Robert Grupe / June 2019
Q: Can you explain to me what top-down construction is?
A: Top-down construction, is sometimes called “pre-rock.” It can be an essential sequencing change designed to ensure that the integrity of the fire resistance of a wall is maintained when multiple through-penetrations of that wall are required. It allows for sequencing of trades that plan for mechanical, electrical and plumbing utilities to be installed in a coordinated timeline of sequence with gypsum panel and cold-formed steel framing. The common construction practice is to allow the MEP to be installed first with the interior nonstructural cold-formed framing to follow. Also, in commercial, non-residential construction, corridors are an ideal location to run main utility lines that then branch off into the individual rooms. Consequently, this results in multiple penetrations being in close proximity of each other, especially in healthcare and hospitality occupancies. This requires a cumbersome and time-consuming process of piecing together gypsum panels on the wall around the penetrants. It increases the probability of error in the installation, which can result in negating the integrity of the wall. The integrity of the through-penetration firestop may also be at risk. Further, this type of installation can lead to interpretative issues during the inspection process.
Top-down construction allows for the drywall trade to install the nonstructural cold-formed steel framing and the gypsum panels that will be above the finished ceiling plane. This assures proper placement of framing and the use of whole sheets of gypsum wallboard. Then the gypsum panel joints are kept to a minimum, and the vitally important placement of these joints are controlled. This is all completed prior to the installation of the MEP. The proper placement of the panel joints in fire-resistive construction is critical to achieve the intended fire resistance rating. This means there should be a staggering of vertical joints between adjacent studs. The MEP trades now follow and make clean holes through the gypsum panels at the precise location for their utilities. The firestop materials are then installed exactly as they were tested without the many gypsum panel joints as is common with the traditional installation sequence.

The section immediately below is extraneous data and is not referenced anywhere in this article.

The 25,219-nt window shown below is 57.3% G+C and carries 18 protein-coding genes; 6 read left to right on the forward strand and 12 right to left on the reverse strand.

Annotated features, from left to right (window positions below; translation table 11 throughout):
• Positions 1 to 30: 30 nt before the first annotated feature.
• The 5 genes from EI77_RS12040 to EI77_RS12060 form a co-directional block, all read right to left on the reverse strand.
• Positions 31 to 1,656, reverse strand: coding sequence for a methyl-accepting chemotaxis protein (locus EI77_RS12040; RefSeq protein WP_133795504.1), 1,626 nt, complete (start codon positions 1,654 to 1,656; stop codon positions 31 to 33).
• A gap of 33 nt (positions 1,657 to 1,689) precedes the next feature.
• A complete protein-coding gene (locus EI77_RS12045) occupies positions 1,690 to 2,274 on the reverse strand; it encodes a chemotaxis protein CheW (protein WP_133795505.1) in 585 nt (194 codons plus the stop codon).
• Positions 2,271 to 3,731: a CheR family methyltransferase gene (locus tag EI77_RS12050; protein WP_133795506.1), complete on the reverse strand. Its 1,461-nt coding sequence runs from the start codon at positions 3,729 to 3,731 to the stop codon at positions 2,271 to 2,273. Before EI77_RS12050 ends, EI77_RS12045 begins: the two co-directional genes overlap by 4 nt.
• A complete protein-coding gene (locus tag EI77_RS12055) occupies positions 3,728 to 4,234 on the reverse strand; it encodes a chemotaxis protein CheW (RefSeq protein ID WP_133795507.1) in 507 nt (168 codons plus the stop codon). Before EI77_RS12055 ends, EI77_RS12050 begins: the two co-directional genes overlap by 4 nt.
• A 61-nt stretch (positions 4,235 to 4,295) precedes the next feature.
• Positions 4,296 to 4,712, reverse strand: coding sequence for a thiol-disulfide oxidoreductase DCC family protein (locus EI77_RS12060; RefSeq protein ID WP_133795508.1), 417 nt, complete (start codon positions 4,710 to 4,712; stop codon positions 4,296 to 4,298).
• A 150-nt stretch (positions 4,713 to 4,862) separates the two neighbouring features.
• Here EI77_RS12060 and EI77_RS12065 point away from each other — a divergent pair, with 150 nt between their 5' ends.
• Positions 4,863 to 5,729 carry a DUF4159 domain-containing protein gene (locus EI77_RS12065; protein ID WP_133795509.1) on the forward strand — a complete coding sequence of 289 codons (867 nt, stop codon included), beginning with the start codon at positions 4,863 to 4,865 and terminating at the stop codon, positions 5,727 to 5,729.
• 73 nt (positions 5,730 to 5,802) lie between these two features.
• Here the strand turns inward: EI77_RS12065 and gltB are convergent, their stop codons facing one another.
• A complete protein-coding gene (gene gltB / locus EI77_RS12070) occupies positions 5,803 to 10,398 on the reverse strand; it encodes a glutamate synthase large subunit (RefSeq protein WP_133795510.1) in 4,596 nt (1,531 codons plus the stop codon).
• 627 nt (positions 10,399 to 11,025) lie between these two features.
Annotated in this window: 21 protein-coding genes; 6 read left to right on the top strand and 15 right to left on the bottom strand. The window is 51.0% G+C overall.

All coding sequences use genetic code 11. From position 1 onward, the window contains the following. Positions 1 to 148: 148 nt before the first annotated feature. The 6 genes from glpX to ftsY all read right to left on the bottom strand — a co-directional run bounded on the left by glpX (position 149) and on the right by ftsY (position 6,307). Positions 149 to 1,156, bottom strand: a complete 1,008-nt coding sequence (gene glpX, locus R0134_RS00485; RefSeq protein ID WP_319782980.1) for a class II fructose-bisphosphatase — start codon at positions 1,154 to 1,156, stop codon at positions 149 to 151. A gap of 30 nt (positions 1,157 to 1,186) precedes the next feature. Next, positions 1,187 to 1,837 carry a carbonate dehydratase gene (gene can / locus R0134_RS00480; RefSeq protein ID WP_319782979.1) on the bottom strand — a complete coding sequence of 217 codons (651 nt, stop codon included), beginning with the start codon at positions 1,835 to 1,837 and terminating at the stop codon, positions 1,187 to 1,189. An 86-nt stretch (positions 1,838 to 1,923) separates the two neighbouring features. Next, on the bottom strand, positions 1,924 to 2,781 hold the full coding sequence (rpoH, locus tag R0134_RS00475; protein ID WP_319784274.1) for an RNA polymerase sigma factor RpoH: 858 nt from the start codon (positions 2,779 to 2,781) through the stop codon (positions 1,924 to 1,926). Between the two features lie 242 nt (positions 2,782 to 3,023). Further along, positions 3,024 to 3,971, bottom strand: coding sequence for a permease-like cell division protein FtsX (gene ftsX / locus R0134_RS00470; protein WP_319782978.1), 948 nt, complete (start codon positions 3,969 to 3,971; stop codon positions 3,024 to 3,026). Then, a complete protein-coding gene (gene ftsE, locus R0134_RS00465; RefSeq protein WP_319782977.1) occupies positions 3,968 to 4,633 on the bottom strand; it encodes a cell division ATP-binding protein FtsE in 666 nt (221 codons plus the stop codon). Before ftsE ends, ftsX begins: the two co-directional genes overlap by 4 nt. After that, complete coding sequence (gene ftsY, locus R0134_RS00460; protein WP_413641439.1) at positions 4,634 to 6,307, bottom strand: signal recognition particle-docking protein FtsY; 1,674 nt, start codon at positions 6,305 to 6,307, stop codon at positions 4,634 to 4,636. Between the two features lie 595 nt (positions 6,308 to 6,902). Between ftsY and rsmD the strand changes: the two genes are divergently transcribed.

It is highly desirable from a contractor’s perspective to install these first gypsum panels with the long dimension of the gypsum panels running perpendicular to the cold-formed steel framing. This minimizes the number of gypsum panel joints and allows for a faster installation. It also aids in assuring the required staggering of vertical gypsum panel joints.
Placement of gypsum joints is always a design consideration for the contractor. With top-down construction it may take an additional level of scrutiny to guarantee that any fire resistance rating is maintained. The staggering both vertically and horizontally of these joints should always be an important consideration. The resulting continuous horizontal joint, which should fall above the final finished ceiling plane, could potentially be an issue. For example, some fire-resistive designs require that all horizontal joints be staggered from one side of the partition to the other. Many gypsum panel manufacturers have tested for this condition, so it is simply a matter of confirming that it is acceptable with the contractor’s gypsum panel manufacturer partner.
Another issue could be the mating of the vertical installation of gypsum panels with those that are installed horizontally. Should the contractor want to install the panels vertically, or on long dimension of the panels parallel with the framing, below the finished ceiling, it will result in an undesirable joint. The intersection of the horizontal top-down panel and the remaining vertical panels will result in the tapered edge of the panel to abut the square edge at the end of the lower panel. It is impossible to aesthetically conceal a square end to a tapered edge. The finishing tools “ride” the square end, thus creating a ridge. This condition will be mitigated should the errant joint fall above the ceiling plane and need only be finished to maintain the fire integrity of the wall. This is an issue that should be discussed with the gypsum panel manufacturer.
The final issue to consider is that the top-down panels will most likely be installed prior to attaining the proper environmental conditions for gypsum panel installation. The solution to this is to use gypsum panels that are formulated and designed to perform in a more adverse environment, the primary issue being an environment that is conducive to the propagation of mold. Always work with the gypsum panel manufacturer and follow those recommendations.
Top-down construction isn’t a new shift in sequencing, and in many locations for certain types of construction, it has become the standard method for installing fire-resistive partitions that will witness multiple and varied through-penetrations. It does require working closely with the general contractor and all the trades involved. Also, there is the need to work with product manufacturers to assure compliance to the codes as well as any environmental concerns. This type of construction should be given strong consideration where fire resistance and code compliance are to be considered.
Robert Grupe is AWCI’s director of technical services. Send your questions to firstname.lastname@example.org, or call him directly at (703) 538.1611.